Protecting Your Patients' Information From Disasters Such as Fires, Break-ins, and Floods

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Protecting Your Patients’ Information Against Unauthorised Access

Paper-based records have always been at risk of unauthorised access. In order to obtain access, however, the interloper has had to be in the presence of the records. Nowadays, remote access can mean that there is a potential risk to electronic health records from anywhere in the world.

The first line of defence against unauthorised access is the good habits of the staff. For example, The U.K. Department of Health advises that staff working in offices where records may be seen must:

  • Shut/lock doors and cabinets as required.
  • Wear building passes/ID if issued.
  • Query the status of strangers.
  • Know who to tell if anything suspicious or worrying is noted.
  • Not tell unauthorised personnel how the security systems operate.
  • Not breach security themselves.

Staff working with electronic records should additionally

  • Always log-out of any computer system or application when work on it is finished.
  • Not leave a terminal unattended and logged-in.
  • Not share logins with other people. If other staff have need to access records, then appropriate access should be organised for them - this must not be by using others’ access identities.
  • Not reveal passwords to others.
  • Change passwords at regular intervals to prevent anyone else using them.
  • Avoid using short passwords, or using names or words that are known to be associated with them (e.g. children’s or pet names or birthdays).
  • Always clear the screen of a previous patient’s information before seeing another.
  • Use a password-protected screen-saver to prevent casual viewing of patient information by others.

Source: Confidentiality: NHS Code of Practice, The Stationery Office, London, 2003

Protecting Your Patients’ Information Against Malicious Damage

Paper-based records have always been at risk of malicious damage. Fire and flood may be initiated deliberately.

Computers are attractive objects in themselves, both to thieves and also to people who write viruses to attack computers. In Salford, Greater Manchester, in the mid-1990s, one practice was so worried about theft from premises, that their entire computer system had to fit onto one laptop that could be removed at night.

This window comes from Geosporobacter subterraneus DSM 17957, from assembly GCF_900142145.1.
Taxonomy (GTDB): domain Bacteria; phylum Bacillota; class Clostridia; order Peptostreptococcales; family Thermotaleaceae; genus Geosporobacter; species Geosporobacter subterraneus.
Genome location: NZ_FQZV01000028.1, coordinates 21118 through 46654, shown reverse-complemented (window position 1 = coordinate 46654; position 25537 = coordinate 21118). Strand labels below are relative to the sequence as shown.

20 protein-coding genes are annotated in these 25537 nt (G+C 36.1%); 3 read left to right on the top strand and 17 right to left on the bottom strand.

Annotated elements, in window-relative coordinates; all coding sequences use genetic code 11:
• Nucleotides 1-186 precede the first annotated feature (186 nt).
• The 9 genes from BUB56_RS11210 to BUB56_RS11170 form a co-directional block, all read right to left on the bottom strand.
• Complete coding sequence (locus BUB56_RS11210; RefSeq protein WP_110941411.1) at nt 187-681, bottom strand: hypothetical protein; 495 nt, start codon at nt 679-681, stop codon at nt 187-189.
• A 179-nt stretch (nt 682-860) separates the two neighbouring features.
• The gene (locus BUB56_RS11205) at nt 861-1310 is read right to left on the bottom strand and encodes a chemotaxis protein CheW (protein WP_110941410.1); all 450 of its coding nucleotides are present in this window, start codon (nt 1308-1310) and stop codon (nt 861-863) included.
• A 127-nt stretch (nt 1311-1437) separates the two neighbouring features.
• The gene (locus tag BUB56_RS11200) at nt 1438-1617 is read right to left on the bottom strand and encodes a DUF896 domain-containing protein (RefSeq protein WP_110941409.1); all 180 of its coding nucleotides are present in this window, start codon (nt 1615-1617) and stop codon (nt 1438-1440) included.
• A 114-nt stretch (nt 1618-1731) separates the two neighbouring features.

Generally, however, whilst physical security is certainly an issue, the threat from viruses is a greater risk. In recent years, the NHSNet has been attacked and breached by the ‘I love you’ virus, and the Blaster worm.

Every health care organisation should have a security policy that takes full account of the need for confidentiality as well as authentication and integrity of the computerised patient record system. The security policy should take account of local circumstances and risks but should specifically address the points under the headings below:

  • Security policy
  • Security organization
  • Asset classification and control
  • Personnel security
  • Physical and environmental security
  • Communications and operations management
  • Access control
  • System development and maintenance
  • Business continuity management
  • Compliance

The policy should recognise the need for data entry to be restricted to properly trained and authorised people. It must take full account of the need for entries to be accurate, complete and attributed to the person responsible for the observations or interventions recorded. When considering the issue of authentication, all staff should be aware that they may be held liable for the content and accuracy of information that appears to have been entered by them or on their behalf. It is therefore important that the security features of the system and procedures followed by the practice combine to minimise the risk of a record entry being accidentally or fraudulently attributed to the wrong user.

It may be necessary to prove that an entry was or was not made by the person to whom it is attributed. This means that, since most record entries are logged as being the responsibility of the individual whose password is currently entered, it should never be acceptable for an entry to be made into a record when someone else has logged into the system. More generally, it is essential that all users:

  • have a unique user identity and password;
  • keep their password secret and do not divulge it to other users for any reason;
  • change their passwords at frequent intervals;
  • log out of workstations when their task at that workstation is finished and never leave a workstation logged in but unattended.

The policy should ensure that the organisation has a clearly laid out disaster recovery plan. This will need to address the temporary replacement of the organisation’s electronic functions with paper-based alternatives, the retention and subsequent entry of these temporary records into the electronic record system when it becomes available again and the extraction of essential information from ancillary systems such as any electronic appointment book’s backup.

For more help, try Choosing strong passwords or use Microsoft’s Password Checker to test the strength of your passwords.

Further Reading

Gillies AC (2006) The Clinicians Guide for Surviving IT, Radcliffe Publishing, Abingdon